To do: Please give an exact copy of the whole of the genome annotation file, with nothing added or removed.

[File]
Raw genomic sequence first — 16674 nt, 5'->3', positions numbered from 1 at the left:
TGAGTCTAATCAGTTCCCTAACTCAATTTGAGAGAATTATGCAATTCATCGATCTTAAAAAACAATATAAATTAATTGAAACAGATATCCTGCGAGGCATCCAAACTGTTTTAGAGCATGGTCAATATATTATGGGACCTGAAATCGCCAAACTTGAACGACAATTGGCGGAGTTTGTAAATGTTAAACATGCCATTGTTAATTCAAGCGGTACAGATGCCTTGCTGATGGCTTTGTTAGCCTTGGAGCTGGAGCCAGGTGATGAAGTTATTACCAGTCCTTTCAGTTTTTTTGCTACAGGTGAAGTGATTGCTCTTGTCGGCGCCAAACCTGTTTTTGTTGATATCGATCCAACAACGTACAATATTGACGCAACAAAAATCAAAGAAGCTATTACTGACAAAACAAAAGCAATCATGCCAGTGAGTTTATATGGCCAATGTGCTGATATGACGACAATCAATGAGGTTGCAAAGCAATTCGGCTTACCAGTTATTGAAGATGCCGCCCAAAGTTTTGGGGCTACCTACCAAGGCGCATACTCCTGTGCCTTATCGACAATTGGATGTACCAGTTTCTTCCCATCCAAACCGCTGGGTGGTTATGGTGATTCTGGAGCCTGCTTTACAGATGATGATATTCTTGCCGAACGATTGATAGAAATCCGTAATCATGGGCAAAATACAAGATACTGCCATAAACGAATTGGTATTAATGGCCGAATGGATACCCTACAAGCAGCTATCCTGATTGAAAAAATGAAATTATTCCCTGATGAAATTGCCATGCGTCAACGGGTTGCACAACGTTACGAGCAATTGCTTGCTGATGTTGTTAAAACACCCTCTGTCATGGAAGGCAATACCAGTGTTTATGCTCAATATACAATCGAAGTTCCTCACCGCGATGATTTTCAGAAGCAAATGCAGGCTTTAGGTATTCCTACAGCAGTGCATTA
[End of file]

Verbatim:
Raw genomic sequence first — 16674 nt, 5'->3', positions numbered from 1 at the left:
TGAGTCTAATCAGTTCCCTAACTCAATTTGAGAGAATTATGCAATTCATCGATCTTAAAAAACAATATAAATTAATTGAAACAGATATCCTGCGAGGCATCCAAACTGTTTTAGAGCATGGTCAATATATTATGGGACCTGAAATCGCCAAACTTGAACGACAATTGGCGGAGTTTGTAAATGTTAAACATGCCATTGTTAATTCAAGCGGTACAGATGCCTTGCTGATGGCTTTGTTAGCCTTGGAGCTGGAGCCAGGTGATGAAGTTATTACCAGTCCTTTCAGTTTTTTTGCTACAGGTGAAGTGATTGCTCTTGTCGGCGCCAAACCTGTTTTTGTTGATATCGATCCAACAACGTACAATATTGACGCAACAAAAATCAAAGAAGCTATTACTGACAAAACAAAAGCAATCATGCCAGTGAGTTTATATGGCCAATGTGCTGATATGACGACAATCAATGAGGTTGCAAAGCAATTCGGCTTACCAGTTATTGAAGATGCCGCCCAAAGTTTTGGGGCTACCTACCAAGGCGCATACTCCTGTGCCTTATCGACAATTGGATGTACCAGTTTCTTCCCATCCAAACCGCTGGGTGGTTATGGTGATTCTGGAGCCTGCTTTACAGATGATGATATTCTTGCCGAACGATTGATAGAAATCCGTAATCATGGGCAAAATACAAGATACTGCCATAAACGAATTGGTATTAATGGCCGAATGGATACCCTACAAGCAGCTATCCTGATTGAAAAAATGAAATTATTCCCTGATGAAATTGCCATGCGTCAACGGGTTGCACAACGTTACGAGCAATTGCTTGCTGATGTTGTTAAAACACCCTCTGTCATGGAAGGCAATACCAGTGTTTATGCTCAATATACAATCGAAGTTCCTCACCGCGATGATTTTCAGAAGCAAATGCAGGCTTTAGGTATTCCTACAGCAGTGCATTA